- Block out character movement with motion capture
Previsualization is an important part of game design as it sets the tone for the entire development process. In the case of games like Final Fantasy, previsualization can also refer to animation previs. For example, very low res (but anatomically correct) 3D models are animated - with the higher-quality rendered effects added later.
What is previs used for in feature films and shorts?
Previs in feature films has been used for years and is a prerequisite for any big production. The process is similar to game development for animated films. In many cases, rudimentary motion capture will be used to block out motion for scenes in the animatic. Later, that motion capture will be re-recorded for a more polished look. In the end, this is a tactic that reduces the budget needed as many scenes in the animatic will never make it into the final film.
Check out this final animatic for a Gorillaz music video.
Should I use previsualization for my student project?
Yes! Many students shy away from animatics because they feel like it doubles up the work. While it might mean you have to put in a few extra hours at the start, you’ll save more than that in wasted shots.
Pro tip: You can use our pre-made motion capture samples or film your mocap with a Rokoko suit. Check out our student discounts here.
If you want to create something polished, beautiful, engaging, and compelling, you need to put in the legwork. Check out this fan-made animatic - see how easy it makes planning shots, elements, props, people, lighting... Do we need to continue listing?
How to use previs to pitch investors and directors (also called pitch-vis)
Gone are the days when a script alone will land the millions of dollars needed to make a top-of-the-range film or game. Major players in the industry use previs to pitch ideas to investors without over-investing themselves in a project that hasn’t been greenlit. Directors will hand-select scenes with engaging “hero” moments to block out in 3D. Here’s an example fight scene pitch-vis from Alita: Battle Angel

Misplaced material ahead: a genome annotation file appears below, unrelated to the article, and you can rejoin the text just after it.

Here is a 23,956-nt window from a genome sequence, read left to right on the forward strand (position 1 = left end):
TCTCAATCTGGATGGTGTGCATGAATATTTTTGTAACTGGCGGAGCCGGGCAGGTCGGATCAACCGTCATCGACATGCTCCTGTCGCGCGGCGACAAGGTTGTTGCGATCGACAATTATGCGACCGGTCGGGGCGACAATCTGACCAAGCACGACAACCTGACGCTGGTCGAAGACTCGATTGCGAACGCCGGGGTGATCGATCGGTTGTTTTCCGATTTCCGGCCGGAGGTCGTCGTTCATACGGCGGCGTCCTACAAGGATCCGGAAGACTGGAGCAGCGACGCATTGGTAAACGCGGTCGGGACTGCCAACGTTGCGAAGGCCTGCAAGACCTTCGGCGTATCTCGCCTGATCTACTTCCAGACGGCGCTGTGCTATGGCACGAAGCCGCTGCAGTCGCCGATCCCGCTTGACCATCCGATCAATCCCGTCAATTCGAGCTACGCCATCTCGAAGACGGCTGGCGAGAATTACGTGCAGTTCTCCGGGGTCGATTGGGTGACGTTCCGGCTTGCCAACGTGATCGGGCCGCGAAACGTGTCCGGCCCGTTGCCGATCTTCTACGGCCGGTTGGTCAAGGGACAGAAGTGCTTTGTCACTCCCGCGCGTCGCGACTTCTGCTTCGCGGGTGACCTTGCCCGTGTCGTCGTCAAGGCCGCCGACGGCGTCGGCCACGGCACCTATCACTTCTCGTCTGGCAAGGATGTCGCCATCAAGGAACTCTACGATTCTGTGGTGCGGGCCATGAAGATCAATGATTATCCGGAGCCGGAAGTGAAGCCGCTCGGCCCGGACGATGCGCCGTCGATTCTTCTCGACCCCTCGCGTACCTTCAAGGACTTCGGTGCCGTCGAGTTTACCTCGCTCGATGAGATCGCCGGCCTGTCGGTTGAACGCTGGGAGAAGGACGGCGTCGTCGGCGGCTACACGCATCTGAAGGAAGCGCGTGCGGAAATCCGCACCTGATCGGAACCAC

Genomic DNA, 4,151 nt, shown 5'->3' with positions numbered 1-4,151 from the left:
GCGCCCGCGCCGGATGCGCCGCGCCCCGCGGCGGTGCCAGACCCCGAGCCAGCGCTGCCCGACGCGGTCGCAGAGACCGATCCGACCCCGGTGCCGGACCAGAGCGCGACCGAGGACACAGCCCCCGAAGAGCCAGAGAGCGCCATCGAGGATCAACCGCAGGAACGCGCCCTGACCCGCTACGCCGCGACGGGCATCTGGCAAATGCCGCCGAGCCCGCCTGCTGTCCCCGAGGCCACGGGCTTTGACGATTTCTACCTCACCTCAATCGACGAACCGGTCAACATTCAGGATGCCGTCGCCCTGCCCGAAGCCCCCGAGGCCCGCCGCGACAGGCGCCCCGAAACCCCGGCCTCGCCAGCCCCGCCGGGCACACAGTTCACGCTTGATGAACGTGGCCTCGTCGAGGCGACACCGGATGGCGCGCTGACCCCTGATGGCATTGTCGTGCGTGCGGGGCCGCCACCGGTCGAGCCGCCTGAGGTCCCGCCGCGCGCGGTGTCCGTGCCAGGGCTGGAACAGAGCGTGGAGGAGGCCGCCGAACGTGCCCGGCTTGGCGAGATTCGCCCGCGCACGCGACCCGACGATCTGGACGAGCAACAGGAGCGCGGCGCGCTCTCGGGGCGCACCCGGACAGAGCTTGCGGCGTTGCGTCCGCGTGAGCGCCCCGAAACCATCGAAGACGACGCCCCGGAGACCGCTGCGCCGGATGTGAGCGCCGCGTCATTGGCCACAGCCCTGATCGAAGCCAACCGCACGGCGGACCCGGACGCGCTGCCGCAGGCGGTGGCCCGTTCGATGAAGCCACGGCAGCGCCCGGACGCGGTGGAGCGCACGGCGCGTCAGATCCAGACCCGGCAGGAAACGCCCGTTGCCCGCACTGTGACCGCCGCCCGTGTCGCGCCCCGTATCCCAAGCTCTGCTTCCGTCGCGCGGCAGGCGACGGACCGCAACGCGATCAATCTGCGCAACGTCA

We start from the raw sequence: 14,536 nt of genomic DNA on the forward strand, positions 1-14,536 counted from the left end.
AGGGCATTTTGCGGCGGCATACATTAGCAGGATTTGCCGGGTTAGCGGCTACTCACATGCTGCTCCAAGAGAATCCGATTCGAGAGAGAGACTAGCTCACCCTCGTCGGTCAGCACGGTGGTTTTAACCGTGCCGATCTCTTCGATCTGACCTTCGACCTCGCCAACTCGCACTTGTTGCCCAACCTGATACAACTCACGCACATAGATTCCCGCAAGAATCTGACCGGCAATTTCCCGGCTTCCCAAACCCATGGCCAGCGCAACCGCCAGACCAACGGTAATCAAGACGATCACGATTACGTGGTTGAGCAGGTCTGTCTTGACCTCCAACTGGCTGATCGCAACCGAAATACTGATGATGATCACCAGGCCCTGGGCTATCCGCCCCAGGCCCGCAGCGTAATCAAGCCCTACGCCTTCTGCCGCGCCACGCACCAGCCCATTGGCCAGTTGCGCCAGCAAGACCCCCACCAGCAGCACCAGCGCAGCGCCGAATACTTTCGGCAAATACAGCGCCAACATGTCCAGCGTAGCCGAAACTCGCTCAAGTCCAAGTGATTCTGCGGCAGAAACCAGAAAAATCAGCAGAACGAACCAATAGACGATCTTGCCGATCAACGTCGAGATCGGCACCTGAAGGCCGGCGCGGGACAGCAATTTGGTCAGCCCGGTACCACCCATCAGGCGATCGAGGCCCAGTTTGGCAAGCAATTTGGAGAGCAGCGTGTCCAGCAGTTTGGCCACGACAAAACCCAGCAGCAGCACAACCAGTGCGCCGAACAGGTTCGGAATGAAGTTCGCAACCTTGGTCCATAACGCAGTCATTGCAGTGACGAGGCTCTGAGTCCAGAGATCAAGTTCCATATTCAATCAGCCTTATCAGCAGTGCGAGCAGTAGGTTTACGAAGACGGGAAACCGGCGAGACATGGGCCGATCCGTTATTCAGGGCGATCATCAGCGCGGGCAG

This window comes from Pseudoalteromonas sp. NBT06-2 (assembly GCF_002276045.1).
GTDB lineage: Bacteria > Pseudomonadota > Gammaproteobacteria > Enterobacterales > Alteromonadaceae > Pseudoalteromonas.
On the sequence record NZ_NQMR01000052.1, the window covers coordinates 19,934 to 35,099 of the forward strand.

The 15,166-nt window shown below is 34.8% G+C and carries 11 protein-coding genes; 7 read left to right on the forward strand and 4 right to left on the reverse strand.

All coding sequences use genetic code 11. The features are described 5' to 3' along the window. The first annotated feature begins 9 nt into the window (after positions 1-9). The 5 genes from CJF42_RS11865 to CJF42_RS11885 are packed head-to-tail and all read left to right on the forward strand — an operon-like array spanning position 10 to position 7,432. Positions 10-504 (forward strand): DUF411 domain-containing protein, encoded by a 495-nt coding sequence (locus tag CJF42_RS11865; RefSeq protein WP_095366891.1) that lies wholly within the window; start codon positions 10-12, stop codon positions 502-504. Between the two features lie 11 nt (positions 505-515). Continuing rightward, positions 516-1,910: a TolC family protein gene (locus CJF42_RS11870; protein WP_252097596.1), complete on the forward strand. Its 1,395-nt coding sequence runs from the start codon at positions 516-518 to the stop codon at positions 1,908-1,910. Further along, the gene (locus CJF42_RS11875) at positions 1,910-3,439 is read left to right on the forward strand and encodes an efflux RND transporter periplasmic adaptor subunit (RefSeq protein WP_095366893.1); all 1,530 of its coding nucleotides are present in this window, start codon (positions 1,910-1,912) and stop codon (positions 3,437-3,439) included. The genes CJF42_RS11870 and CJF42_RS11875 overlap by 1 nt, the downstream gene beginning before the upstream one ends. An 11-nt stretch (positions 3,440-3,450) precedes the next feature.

What tools and software do I need to make a previs?
Each stage of the process requires different skills and tools.
Storyboarding & Animatics
Motion blocking & VFX
The easiest way to block out motion is using a motion capture suit (or animation presets). You can also animate by hand on various programs such as Rokoko Studio, Maya, Unity, or even Blender.
How do I get a job in previsualization?
You can get a job at a smaller studio where you’ll need concept art skills, animation skills, storyboarding skills, and even editing skills to quickly develop smaller animatics and mood boards. To go this route, you need to study filmmaking and have a strong proficiency in most fields. You’ll most likely start as a junior or intern. Or you can aim to get a job at a larger studio. These jobs are often more narrow and specific. For example, you will be a storyboard artist - and that means no 3D animation. Starting as an intern, you’ll develop deep and valuable expertise in a single area.